Best low profile video cards available (September 2014)

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Best low profile video cards available (September 2014)

Postposted on Sun Jul 06, 2014 10:36 pm

[updated 11 September]

Recommended low profile card: GIGABYTE GV-N75TOC-2GL G-SYNC Support GeForce GTX 750 Ti 2GB ($155) (Newegg link) ($155)

Recommended low profile, single slot card: VisionTek 900702 Radeon R7 250 1GB 128-Bit GDDR5 (Newegg link) ($100)

I built myself a low power mini-ITX system in an Antec ISK 300-150, with a Core i3-4130T (35W) as its heart and a Pico PSU 160W for power. Intel's IGP is sufficient for now, but I'd eventually like to be gaming on it at 1080p, with middling quality settings (lightweight stuff like Diablo 3, Team Fortress 2, etc). The ISK 300-150 presents an unfortunate dilemma for this, in that there's only 20mm of space from the center of a board's PCIe slot to the edge of the case - single slot video cards only. For height, the case takes low profile only. And of course, it can't require an additional PCIe power connector. So my options are few.

That said, as I've been looking at the available options I wanted to post something that might be useful to others with similar space requirements, or those who are just limited to low profile and don't have a width restriction (some OEM boxes, Dell, HP, etc, might be low profile but have room for multiple expansion cards). Some have a GPU preference, so I wanted to cover both options. So, here we are:


Low Profile - NVIDIA

GeForce GTX 750 Ti - 60W power draw and the full capabilities of GM107 (as far as we know, at least) makes this the best option for a low profile gaming card right now. And yes, there are low profile GeForce 750 Ti cards.

GIGABYTE GV-N75TOC-2GL G-SYNC Support GeForce GTX 750 Ti 2GB - 2GB of RAM and readily available at the egg, here's your fastest low profile video card currently available.
Newegg link ($155)
Amazon link ($160)

GeForce GTX 750 - with excellent performance for its segment and a mere 55W power draw, a few vendors have already pushed out low profile versions of the GTX 750. While a 750 Ti is going to get you better performance, maybe your budget is really tight, or maybe you're just going to be casually gaming, not enough to make the extra cost for the Ti version worthwhile. So here are a few 750 options:

ZOTAC GeForce GTX 750 1GB (ZT-70702-10M)
Newegg link ($120)
Amazon link ($120)

GIGABYTE GV-N750OC-2GL G-SYNC Support GeForce GTX 750 2GB - Gigabyte's version of the 750 in low profile comes with 2GB of RAM. it also carries a $20 price premium over the Zotac card - whether or not that is worth it is dependent on what you'll be doing with it, because for another $15 you can get their 2GB 750Ti (linked above). So where do you draw the line?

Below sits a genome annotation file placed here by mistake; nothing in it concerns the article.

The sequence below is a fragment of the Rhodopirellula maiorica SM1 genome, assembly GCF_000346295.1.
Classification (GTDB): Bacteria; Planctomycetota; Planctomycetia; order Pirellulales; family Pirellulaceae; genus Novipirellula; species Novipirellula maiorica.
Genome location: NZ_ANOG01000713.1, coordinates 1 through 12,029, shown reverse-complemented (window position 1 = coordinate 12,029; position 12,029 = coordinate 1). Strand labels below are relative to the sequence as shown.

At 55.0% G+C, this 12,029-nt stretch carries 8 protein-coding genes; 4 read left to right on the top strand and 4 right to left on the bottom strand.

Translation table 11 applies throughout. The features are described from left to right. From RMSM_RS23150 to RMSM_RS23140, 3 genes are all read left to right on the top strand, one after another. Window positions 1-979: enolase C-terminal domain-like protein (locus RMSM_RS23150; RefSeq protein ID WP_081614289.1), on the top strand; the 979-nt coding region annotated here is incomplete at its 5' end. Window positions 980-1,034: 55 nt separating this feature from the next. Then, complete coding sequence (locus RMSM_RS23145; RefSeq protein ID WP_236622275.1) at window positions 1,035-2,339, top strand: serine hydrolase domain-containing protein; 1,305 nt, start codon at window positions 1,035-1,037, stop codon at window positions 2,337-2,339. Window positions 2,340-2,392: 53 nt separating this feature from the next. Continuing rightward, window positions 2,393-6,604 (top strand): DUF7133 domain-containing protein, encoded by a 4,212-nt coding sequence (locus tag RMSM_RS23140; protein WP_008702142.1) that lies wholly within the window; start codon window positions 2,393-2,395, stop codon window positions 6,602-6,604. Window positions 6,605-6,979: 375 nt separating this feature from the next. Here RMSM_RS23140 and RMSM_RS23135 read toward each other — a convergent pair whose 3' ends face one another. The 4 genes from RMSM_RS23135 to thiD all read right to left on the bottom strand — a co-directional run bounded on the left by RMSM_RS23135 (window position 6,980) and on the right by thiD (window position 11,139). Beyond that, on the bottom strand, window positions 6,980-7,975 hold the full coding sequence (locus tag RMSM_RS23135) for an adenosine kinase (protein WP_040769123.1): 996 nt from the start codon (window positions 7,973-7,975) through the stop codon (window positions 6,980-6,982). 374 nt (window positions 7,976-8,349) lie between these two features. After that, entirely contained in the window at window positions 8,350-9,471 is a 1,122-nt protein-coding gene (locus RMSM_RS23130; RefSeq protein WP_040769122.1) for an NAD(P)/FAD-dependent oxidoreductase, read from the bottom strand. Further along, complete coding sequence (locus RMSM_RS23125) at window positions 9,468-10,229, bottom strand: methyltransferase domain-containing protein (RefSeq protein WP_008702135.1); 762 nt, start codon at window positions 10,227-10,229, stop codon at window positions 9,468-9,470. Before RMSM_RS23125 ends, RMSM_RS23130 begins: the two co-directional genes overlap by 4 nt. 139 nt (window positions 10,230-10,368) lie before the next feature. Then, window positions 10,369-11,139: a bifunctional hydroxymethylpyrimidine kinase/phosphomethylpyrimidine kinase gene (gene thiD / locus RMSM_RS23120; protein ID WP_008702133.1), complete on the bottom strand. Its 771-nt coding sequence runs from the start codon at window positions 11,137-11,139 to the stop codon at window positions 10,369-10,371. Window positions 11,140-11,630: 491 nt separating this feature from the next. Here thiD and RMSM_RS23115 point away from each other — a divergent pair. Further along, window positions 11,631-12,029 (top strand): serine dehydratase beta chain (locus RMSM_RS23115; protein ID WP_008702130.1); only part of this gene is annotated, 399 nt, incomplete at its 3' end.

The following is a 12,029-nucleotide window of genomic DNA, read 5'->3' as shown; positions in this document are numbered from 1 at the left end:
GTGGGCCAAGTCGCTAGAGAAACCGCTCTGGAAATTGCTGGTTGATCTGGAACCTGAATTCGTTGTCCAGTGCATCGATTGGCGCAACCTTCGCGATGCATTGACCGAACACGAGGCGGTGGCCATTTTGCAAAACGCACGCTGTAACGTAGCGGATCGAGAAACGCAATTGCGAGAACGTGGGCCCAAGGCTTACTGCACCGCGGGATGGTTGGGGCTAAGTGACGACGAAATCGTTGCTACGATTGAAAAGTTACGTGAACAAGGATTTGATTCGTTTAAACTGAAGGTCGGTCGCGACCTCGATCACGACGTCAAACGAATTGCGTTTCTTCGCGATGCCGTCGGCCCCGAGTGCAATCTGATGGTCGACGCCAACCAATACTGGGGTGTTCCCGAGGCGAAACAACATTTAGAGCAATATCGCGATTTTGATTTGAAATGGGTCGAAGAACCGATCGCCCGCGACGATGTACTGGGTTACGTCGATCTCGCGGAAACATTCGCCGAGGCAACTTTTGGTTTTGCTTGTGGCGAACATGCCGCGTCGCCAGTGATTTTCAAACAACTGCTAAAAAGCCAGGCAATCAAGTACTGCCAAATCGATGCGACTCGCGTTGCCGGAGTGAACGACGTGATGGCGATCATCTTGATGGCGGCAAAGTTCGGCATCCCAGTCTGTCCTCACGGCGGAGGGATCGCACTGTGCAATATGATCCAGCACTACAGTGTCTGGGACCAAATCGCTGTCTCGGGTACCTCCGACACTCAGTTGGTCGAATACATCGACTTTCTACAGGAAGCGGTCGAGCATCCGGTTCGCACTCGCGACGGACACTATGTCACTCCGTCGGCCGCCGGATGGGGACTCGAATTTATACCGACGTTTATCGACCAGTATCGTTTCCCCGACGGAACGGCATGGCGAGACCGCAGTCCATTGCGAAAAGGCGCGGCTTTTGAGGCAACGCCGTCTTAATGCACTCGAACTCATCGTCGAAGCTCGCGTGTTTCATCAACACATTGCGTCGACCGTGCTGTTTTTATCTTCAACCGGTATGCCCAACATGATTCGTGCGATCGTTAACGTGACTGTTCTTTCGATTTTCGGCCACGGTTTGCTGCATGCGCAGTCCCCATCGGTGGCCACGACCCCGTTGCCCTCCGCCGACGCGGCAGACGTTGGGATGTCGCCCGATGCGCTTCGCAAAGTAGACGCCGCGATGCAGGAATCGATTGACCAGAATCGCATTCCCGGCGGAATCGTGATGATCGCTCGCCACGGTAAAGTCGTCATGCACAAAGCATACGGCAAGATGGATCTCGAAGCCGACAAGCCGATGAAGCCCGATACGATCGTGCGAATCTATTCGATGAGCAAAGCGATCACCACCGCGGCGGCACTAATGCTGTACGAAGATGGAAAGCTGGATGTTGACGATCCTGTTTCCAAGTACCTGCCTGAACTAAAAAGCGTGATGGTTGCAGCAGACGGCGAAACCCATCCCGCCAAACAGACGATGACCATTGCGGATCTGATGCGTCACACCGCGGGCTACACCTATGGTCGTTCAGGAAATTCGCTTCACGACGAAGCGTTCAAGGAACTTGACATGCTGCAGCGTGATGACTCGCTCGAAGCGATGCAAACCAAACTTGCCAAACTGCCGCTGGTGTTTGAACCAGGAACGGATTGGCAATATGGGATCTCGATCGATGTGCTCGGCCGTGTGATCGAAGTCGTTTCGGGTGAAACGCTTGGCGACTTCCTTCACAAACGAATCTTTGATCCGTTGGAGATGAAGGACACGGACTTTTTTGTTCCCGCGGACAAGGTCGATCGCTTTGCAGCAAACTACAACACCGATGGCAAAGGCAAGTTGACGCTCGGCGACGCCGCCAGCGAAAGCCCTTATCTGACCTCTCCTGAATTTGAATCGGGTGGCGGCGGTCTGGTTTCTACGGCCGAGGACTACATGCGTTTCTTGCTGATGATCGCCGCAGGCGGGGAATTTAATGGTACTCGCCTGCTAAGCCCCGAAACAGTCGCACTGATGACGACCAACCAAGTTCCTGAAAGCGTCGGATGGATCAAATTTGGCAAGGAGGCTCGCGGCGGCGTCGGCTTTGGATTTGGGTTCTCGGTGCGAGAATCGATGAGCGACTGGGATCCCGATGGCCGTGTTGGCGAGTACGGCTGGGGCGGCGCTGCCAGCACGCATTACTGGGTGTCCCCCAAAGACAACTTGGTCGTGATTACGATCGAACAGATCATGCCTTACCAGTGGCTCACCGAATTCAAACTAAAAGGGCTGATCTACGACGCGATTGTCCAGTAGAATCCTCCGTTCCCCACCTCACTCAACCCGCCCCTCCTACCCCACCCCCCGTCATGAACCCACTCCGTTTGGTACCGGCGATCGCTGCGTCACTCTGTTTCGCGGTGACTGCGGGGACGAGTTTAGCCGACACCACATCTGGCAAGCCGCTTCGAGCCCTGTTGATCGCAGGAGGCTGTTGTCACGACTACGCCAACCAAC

Newegg link ($140)


Low Profile - AMD

Radeon R7 250 - 384SPs, with GDDR5. Good memory bandwidth, about 800GFLOPS/sec of power... so the question becomes: is the 512SP card so bottlenecked by the slower DDR3 that it can't keep up with a lower-end card with faster memory? It's possible. There are a lot of single slot solutions for these cards, so scroll down to the "low profile, single slot" section for R7 250 cards. However, there is one specifically worth mentioning here.

Radeon R7 250 Core Edition - Low Profile (R7-250A-ZLF4)
A dual slot solution (incorrect heatsink height listed on their website specs, at the time of this writing it showed 14mm, actual height is about 36mm), with a shrouded heatsink/fan, so it's possible you'll get less fan noise and better cooling with this than you would with a single slot solution.
Newegg link ($103)
Amazon link ($93)

For other R7 250 cards, the rest of which I have listed are single slot, see below.

Radeon HD 7750 - you can still occasionally find Radeon HD 7750 cards available in a low profile form factor, and since the R7 250 "XE", with the full 640SP Cape Verde GPU, appears to be a Japan exclusive product, this remains the best best for performance from AMD in this form factor. The 7750 uses the same version of Cape Verde as the R7 250E, with 512 SPs. It's got a little more oomph than the R7 250, but not as much as you'd think: the 250's Oland GPU has higher clock speeds that keeps performance very similar, benchmarks here.

If you're after one of these there are a few that still show up on the market occasionally, though the R7 250s are much easier to find. As such, I can't really recommend any one of these - last time I checked, the two models below weren't shown anywhere, and the ones that were are no longer listed on the usual shops.

HIS iCooler H775FN1G Radeon HD 7750 1GB
Newegg link ($90)
DIAMOND Radeon HD 7750 1GB - this one is interesting; it's got a mini displayport output and a DMS59 connector that gives you two DVI outputs. Dunno if that makes it worth the asking price, though.
Newegg link ($120)


Low Profile, Single Slot - NVIDIA